The principle of a GreenRoofTops sedum roof is that it should be as maintenance free as possible. That said, no green roof will be totally maintenance free.
Sedum is an unusual plant in that it will grow where other plants do not do well and this is the environment we need to create on the roof. Most importantly there should be just the right amount of substrate for the plants to grow in. This will allow the sedum to flourish, but not enough for weeds and other invaders to become established. The substrate should provide enough nutrition and water holding capacity for the sedum, but not for weeds.
Don’t be tempted to water it every time it looks a bit dry but leave it to its own devices unless you have maybe reached that sixth week without rain which is unusual in this country. If you cannot water it at all, do not worry as sedum is one of the most drought resistant plants and it will out-live pretty much anything else on the roof so don't panic! In fact we hear of more problems caused by watering and over fertilizing resulting in lush growth and consequent die back than from drought.
Sedum naturally lives in rock crevices on cliffs and other exposed situations where growing conditions are naturally harsh so it needs to be "lean and mean" on the roof. We need to ensure that nutrition is kept to the minimum that it requires so the plants are given enough to survive and flourish but not enough to allow lavish growth. Ideally take a photo of your roof every now and then so you can see any trends occurring.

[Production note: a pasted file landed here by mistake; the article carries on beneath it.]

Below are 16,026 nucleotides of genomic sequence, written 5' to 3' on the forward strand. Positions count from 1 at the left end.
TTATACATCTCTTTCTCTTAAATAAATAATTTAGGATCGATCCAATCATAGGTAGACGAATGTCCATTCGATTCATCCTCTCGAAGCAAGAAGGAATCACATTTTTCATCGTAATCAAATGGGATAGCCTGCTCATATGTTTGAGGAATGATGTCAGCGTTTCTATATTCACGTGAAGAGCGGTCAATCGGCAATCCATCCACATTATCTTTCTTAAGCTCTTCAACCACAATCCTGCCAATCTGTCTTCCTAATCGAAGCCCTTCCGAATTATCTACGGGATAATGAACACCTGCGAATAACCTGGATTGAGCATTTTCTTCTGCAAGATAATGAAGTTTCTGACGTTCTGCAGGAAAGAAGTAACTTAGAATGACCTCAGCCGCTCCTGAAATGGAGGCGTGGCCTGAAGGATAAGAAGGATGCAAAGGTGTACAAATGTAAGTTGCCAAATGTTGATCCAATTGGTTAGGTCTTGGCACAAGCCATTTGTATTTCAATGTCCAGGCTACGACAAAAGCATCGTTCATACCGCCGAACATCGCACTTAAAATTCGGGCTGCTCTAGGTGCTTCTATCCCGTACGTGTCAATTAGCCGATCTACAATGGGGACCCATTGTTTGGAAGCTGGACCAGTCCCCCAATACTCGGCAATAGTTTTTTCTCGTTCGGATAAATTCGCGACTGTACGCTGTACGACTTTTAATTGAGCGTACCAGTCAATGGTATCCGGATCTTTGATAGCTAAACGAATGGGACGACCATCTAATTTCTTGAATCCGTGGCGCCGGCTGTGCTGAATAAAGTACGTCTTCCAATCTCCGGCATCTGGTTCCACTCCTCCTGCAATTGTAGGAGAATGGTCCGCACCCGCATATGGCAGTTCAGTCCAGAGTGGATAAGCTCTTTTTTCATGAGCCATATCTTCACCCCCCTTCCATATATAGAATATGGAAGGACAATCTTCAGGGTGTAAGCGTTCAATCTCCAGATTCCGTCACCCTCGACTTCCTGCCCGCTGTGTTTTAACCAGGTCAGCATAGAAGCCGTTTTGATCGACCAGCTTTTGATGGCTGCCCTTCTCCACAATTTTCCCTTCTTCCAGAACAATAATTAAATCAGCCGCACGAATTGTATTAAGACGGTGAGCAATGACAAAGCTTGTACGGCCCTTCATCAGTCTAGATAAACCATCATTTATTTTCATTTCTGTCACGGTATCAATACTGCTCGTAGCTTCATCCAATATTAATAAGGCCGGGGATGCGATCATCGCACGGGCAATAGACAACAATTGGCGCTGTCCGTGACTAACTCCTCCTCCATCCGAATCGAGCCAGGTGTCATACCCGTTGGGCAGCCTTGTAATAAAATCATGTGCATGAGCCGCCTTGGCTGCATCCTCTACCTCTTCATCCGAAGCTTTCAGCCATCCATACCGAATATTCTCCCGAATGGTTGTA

We recommend to apply OSMOCOTE slow release fertilizer every 6 or 12 month in April or October, depending on how your roof is looking.
Weeds: From time to time it is likely that weeds may get established on your roof. They can arrive as seeds on the wind or by birds and it is perfectly normal. The best policy is to tackle it before it gets to be a problem. The best way to remove them is simply by pulling. It is more likely that weeds can become established if the sedum growth is poor and you have bare patches - this will be caused by lack of nutrition for the sedum
If you do have bare patches then it is time to give the whole roof a good dose of fertilizer, then from the good areas, pull off a few cuttings and sprinkle them on the thin areas, then put some compost on top to slightly cover but not completely bury the cuttings. This will anchor them down and help rooting. Do this in the autumn or spring and they will root very readily.
As sedum is slow growing it may appear that nothing is changing, however if you take a photo every now and then, you have something to compare. Then if in doubt send us a couple of pics and we will advise.